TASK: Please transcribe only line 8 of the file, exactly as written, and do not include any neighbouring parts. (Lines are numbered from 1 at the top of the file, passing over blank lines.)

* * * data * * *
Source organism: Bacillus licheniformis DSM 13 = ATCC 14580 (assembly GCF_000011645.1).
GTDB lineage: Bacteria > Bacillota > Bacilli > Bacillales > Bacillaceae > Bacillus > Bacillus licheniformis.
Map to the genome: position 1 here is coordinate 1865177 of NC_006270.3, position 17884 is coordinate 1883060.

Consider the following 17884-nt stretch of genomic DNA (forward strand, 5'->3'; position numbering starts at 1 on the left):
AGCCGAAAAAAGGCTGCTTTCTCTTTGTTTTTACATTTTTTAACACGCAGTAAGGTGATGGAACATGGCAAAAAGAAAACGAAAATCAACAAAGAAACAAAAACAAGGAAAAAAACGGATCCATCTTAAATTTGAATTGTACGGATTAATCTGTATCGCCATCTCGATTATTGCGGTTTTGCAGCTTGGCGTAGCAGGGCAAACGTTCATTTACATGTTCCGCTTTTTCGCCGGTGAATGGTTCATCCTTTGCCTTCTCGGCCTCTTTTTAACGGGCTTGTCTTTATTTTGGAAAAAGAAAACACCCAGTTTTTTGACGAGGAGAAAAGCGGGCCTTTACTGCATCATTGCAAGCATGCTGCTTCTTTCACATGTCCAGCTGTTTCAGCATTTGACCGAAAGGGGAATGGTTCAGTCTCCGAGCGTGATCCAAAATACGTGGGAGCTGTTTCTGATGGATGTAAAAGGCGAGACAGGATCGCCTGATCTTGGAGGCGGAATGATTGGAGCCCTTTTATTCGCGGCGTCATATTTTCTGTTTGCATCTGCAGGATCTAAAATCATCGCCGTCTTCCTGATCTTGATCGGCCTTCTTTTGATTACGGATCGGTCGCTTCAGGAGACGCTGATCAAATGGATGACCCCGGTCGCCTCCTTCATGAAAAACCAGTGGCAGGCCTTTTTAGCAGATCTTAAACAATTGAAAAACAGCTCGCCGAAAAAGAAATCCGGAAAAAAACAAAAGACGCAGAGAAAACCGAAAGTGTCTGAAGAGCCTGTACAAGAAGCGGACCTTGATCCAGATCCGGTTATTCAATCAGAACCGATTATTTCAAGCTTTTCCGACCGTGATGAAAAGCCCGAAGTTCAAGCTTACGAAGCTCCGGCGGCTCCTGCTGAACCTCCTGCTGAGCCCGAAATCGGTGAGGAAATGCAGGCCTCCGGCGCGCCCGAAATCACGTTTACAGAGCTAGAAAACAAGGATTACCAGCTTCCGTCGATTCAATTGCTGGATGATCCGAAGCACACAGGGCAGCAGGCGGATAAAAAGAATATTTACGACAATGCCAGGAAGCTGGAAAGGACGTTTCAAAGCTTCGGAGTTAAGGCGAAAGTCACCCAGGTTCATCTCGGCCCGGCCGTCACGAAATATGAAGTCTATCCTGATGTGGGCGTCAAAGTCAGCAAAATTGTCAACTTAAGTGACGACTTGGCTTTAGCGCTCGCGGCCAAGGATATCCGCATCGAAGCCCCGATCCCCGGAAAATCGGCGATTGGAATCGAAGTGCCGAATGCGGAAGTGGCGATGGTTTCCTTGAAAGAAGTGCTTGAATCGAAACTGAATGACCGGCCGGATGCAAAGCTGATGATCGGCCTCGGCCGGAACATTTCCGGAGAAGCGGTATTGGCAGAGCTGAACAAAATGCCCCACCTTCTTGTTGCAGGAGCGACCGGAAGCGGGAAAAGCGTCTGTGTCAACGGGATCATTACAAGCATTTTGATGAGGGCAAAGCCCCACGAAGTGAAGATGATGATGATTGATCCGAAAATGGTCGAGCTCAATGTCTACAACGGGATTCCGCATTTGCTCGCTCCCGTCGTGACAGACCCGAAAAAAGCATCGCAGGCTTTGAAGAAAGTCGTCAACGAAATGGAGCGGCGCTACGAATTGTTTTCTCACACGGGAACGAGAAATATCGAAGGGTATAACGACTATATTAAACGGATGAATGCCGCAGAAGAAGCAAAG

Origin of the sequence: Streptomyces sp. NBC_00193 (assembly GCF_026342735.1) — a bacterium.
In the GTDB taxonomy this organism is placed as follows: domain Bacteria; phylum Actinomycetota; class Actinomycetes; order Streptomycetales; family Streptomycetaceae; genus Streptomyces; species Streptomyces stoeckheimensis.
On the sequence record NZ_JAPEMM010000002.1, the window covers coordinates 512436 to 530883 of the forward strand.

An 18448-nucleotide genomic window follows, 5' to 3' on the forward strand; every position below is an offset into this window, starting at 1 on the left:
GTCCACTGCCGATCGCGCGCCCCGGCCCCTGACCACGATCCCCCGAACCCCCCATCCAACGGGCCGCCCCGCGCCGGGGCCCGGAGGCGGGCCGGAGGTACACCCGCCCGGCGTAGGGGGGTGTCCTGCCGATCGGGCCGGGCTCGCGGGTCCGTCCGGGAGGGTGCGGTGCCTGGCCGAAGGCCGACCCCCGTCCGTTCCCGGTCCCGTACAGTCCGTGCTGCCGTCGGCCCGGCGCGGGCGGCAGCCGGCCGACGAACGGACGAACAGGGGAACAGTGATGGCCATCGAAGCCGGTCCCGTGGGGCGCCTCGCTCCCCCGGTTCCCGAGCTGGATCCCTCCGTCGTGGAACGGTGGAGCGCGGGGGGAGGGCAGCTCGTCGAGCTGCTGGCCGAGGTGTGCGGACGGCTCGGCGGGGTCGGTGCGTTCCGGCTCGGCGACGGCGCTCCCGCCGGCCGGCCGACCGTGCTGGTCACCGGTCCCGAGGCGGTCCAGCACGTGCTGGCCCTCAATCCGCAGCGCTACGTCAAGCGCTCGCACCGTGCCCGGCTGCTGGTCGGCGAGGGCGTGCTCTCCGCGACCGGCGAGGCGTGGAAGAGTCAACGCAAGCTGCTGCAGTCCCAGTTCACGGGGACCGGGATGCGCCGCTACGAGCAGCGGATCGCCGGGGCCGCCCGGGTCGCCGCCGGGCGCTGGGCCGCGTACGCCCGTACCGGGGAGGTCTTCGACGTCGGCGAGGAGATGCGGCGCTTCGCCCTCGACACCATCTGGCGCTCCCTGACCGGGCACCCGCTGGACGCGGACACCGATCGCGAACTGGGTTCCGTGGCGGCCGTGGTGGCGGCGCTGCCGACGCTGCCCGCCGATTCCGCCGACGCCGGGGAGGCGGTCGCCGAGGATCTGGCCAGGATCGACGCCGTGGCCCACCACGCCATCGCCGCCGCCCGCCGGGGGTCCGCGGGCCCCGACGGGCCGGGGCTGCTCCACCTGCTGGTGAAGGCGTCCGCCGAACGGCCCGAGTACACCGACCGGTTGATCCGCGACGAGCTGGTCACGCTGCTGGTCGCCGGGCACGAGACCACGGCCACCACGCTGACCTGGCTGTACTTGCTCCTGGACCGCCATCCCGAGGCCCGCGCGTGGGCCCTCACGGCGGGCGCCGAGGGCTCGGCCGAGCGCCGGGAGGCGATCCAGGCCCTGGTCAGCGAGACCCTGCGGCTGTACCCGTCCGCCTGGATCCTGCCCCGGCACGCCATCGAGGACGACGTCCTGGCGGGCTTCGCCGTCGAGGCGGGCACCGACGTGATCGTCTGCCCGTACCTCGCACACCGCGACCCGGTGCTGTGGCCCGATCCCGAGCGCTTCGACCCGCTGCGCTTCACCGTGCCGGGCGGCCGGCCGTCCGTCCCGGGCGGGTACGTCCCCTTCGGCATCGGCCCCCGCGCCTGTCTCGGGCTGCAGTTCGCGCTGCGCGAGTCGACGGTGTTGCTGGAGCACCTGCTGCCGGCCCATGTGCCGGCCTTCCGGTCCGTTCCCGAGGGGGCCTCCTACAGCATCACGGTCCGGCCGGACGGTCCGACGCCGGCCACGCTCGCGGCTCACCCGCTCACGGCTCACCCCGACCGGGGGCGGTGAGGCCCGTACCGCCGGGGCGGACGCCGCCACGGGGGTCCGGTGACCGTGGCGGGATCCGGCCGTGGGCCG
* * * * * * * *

On the sequence record NZ_JAPEMM010000002.1, the window covers coordinates 512436 to 530883 of the forward strand.